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Restoration and Enhancement of Images Degraded by Light Scattering and Absorption


Images degraded by light scattering and absorption such as hazy, sandstorm, and underwater images often suffer from color distortion and low contrast because of light traveling through turbid media. This can prevent systems that operate outdoors in different lighting conditions from functioning properly, for example, video surveillance systems, autopilot systems and intelligent transportation systems, which include automatic license plate recognition, automatic traffic counting, etc. Therefore, it is desirable to develop an effective method to restore color and enhance contrast for these images. This thesis presents novel work to advance research on image restoration and enhancement for such images.

To enhance or restore such a degraded image, the image formation model is often used to describe it as a ``clear" image blended with an ambient light based on the scene transmission computed using the scene depth from the camera. The transmission describes the portion of the scene radiance which is not scattered or absorbed and which reaches the camera. By reversing the image formation process, one can attain the scene radiance from a degraded image, which is a ``clear" image. However, it involves solving an ill-posed and under-constrained problem because we need to estimate both the ambient light and scene transmission from a single degraded image.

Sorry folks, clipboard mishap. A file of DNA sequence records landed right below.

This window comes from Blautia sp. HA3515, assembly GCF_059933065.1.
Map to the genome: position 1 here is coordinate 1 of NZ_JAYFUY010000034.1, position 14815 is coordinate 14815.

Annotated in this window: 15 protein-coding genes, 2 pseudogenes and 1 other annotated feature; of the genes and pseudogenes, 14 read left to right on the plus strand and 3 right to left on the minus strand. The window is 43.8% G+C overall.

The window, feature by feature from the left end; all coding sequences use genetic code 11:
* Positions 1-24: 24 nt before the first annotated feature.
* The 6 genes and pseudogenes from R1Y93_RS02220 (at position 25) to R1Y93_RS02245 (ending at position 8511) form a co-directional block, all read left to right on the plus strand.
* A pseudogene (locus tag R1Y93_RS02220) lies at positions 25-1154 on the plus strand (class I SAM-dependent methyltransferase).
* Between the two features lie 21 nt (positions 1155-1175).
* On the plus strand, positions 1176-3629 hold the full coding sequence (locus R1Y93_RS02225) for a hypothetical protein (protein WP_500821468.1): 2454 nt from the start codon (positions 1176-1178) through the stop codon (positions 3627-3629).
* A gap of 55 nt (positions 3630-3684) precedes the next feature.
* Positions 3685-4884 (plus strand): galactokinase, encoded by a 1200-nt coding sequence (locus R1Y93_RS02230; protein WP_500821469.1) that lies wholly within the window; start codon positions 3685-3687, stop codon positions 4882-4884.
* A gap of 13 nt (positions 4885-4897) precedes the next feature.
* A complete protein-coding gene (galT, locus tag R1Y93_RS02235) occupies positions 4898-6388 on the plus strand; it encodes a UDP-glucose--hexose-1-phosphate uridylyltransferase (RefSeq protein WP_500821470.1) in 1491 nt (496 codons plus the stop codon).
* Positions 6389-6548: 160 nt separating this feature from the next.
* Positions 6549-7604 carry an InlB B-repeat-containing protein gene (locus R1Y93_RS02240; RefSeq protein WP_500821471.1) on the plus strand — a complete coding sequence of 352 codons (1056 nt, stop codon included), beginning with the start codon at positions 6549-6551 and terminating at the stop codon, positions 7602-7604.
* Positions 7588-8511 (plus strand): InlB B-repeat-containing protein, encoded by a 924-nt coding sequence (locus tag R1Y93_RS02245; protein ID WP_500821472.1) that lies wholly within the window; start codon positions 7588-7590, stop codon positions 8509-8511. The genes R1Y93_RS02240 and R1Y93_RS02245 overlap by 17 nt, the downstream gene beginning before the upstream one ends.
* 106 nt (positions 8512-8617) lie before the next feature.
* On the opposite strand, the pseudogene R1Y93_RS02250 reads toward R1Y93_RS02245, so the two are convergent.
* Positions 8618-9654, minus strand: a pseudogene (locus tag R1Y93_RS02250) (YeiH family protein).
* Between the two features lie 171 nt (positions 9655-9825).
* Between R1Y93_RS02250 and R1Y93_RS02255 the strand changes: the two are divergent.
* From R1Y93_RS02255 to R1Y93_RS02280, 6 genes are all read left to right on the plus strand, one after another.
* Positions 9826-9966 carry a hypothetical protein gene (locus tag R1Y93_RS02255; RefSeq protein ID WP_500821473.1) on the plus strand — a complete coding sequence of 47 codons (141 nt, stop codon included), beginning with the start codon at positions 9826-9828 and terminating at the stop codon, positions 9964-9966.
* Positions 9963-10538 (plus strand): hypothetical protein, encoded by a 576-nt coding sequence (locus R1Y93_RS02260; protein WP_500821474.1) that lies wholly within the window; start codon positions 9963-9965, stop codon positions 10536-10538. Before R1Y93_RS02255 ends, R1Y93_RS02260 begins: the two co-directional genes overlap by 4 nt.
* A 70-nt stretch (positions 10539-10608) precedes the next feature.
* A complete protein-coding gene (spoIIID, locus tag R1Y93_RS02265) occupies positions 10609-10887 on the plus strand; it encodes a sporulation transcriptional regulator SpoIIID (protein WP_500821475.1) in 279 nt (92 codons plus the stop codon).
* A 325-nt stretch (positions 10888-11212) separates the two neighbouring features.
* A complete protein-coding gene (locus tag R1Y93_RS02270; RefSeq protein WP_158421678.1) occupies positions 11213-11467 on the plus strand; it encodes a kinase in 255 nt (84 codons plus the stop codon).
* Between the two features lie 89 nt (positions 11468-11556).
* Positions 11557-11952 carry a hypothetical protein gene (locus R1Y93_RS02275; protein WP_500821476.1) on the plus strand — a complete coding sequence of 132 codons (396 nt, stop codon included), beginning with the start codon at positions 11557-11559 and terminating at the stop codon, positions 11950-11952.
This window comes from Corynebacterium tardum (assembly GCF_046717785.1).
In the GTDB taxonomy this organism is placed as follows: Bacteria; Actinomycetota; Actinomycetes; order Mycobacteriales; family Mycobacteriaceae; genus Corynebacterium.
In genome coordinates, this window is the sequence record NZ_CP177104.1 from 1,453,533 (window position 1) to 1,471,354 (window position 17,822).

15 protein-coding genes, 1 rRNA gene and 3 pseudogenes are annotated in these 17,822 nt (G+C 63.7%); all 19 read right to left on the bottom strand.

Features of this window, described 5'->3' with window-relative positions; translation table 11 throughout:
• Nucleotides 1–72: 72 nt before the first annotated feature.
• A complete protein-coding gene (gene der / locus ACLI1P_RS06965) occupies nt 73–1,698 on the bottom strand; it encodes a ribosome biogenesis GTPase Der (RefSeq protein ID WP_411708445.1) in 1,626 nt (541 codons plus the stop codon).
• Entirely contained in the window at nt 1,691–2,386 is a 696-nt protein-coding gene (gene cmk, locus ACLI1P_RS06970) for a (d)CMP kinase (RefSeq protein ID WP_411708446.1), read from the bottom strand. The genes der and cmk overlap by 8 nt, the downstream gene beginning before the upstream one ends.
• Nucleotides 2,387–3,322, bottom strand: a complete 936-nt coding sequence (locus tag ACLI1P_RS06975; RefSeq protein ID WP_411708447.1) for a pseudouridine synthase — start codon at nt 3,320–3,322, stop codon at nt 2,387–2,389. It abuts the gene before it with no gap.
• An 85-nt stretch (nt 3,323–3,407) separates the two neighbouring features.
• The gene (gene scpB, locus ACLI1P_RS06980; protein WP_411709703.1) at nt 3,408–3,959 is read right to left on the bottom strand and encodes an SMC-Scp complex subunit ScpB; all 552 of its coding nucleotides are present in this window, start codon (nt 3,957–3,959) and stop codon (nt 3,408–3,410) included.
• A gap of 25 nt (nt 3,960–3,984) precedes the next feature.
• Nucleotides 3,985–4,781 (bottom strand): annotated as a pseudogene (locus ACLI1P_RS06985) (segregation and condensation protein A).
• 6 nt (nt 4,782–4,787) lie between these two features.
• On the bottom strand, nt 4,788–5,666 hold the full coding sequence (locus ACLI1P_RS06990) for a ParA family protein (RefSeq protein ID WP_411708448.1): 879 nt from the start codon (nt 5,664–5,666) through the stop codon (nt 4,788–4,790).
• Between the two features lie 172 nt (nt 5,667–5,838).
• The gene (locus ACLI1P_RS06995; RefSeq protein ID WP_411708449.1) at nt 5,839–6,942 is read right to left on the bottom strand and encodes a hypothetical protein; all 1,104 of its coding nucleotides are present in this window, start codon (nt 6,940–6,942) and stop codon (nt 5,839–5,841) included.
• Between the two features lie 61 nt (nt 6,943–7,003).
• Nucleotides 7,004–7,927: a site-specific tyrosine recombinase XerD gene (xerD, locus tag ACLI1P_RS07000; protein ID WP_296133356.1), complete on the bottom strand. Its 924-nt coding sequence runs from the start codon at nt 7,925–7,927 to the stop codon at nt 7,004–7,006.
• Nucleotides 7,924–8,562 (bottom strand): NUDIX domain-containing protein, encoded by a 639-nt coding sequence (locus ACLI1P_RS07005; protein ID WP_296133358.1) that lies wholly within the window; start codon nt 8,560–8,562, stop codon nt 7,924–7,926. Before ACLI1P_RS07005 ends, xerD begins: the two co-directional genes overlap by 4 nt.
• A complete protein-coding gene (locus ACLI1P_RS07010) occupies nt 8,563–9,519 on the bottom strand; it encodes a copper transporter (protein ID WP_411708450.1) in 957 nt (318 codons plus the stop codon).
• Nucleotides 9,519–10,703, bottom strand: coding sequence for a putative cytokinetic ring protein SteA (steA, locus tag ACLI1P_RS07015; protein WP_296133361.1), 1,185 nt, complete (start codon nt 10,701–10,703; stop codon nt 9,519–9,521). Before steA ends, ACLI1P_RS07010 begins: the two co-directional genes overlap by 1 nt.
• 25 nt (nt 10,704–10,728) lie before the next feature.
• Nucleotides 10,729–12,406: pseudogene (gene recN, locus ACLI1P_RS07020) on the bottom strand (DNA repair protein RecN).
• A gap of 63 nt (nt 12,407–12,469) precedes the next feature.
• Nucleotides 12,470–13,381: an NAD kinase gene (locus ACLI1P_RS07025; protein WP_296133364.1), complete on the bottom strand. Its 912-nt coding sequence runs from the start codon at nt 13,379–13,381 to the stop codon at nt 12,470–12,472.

To attack this problem, we proposed to use image blurriness to estimate ambient light and scene depth for underwater images. Furthermore, we extended it by combining light absorption and blurriness to estimate scene depth for underwater scenes in different lighting conditions and color tones. For any images degraded by light scattering and absorption, not limited to underwater ones, we proposed a generalization of the common dark channel prior approach for ambient light and transmission estimation. Additionally, adaptive color correction is incorporated into the image formation model for removing color casts while restoring contrast. Based on the experimental results, our proposed algorithms outperform, both subjectively and objectively, other state-of-the-art algorithms based on the image formation model.

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